國學院大學
國學院大學デジタルミュージアム

Encyclopedia of Shinto

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カテゴリー1 5. Rites and Festivals
カテゴリー2 Rituals in Daily Life
Title
Text The most auspicious geomantic direction for the given year; the geomantic direction inhabited by Toshitokushin (also ehōgami; in either case, the kami that heralds the New Year) for that year. It may also be written as "auspicious direction" (kippō) or "elder direction" (ehō), and called the ake no hō ("bright direction"). Paying respects (sankei) at a shrine located in the ehō direction on New Year's Day is called ehōmōde. This belief became widespread in the Edo period, and hatsumōde, too, was conducted during that period according to the ehōmōde convention. This belief was originally influenced by yin yang and the five phases theory; the direction is determined by that year's position in the eto sixty-year calendar, comprising ten "stems" and twelve "branches." Five of the ten stems are designated as "e " (elder) stems—kinoe, hinoe, tsuchinoe, kanoe, and mizunoe. They are considered to be yang in nature and as such are deemed to have virtuous power. Stems designated as "to" (younger) stems—kinoto, hinoto, tsuchinoto, kanoto, and mizunoto—are considered yin in nature and deemed not to have virtuous power. The ehō for a given year is determined as follows: for years with yang stems, the direction is determined by that year's yang stem (each yin-yang pair is associated with specific opposing geomantic directions); and for the years with yin stems, the direction is determined by that year's yang pair (which occurs five years later). For example, kinoe ("elder wood") years are yang and associated with the tiger-rabbit direction (approximately east-northeast), so that direction is the ehō for those years. On the other hand, kinoto ("younger wood") years are yin, and therefore their ehō is designated by the direction of its yang pair (which happens to be kanoe, or "elder fire" year), or the monkey-rooster direction (approximately west-southwest). These directions were especially favored for such occasions as traveling, moving, and weddings. The direction opposite from the ehō was known as the fusagari no hō and believed to be inhabited by Taishōgun (one of the eight directional kami or hasshōjin). This direction was filled with calamities and as such was considered taboo. See alsoToshigami, Toshitokujin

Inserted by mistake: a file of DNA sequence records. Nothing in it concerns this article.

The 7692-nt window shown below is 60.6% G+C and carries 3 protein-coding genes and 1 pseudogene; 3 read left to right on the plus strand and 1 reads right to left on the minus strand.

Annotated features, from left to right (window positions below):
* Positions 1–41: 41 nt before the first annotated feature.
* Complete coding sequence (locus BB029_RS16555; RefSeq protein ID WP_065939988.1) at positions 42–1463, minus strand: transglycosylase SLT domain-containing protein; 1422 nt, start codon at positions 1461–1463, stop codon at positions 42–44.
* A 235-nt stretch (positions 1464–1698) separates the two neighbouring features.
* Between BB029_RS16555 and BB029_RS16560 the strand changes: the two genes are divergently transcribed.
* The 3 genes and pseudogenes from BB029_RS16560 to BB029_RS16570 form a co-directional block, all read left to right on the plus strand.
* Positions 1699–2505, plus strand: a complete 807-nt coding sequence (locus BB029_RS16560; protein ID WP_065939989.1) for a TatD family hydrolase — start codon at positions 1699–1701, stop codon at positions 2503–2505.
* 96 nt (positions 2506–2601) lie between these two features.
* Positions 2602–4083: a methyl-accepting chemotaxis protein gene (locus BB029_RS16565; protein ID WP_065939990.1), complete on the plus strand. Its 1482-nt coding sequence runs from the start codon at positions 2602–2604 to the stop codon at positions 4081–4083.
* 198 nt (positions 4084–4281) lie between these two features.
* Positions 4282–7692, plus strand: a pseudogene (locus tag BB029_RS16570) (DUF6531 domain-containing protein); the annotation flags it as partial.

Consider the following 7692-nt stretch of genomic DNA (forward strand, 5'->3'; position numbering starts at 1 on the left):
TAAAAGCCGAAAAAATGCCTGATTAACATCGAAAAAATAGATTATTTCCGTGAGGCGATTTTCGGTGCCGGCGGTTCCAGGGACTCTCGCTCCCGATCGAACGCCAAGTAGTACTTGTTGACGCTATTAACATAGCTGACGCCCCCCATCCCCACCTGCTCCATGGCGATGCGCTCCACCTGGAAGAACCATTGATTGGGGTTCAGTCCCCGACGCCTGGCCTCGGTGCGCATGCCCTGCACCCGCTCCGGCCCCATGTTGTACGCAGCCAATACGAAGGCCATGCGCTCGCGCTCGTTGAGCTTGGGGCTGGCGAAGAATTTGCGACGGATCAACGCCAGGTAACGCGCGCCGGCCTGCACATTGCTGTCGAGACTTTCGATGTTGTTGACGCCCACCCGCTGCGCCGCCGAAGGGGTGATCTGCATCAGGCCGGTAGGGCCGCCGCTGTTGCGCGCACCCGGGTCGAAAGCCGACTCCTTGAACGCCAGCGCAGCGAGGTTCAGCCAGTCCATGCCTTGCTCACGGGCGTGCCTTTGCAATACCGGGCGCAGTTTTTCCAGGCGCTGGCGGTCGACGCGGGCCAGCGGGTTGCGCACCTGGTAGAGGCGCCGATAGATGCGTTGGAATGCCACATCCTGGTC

— Inoue Nobutaka
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E-hō

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Auspicious Directions (ehō)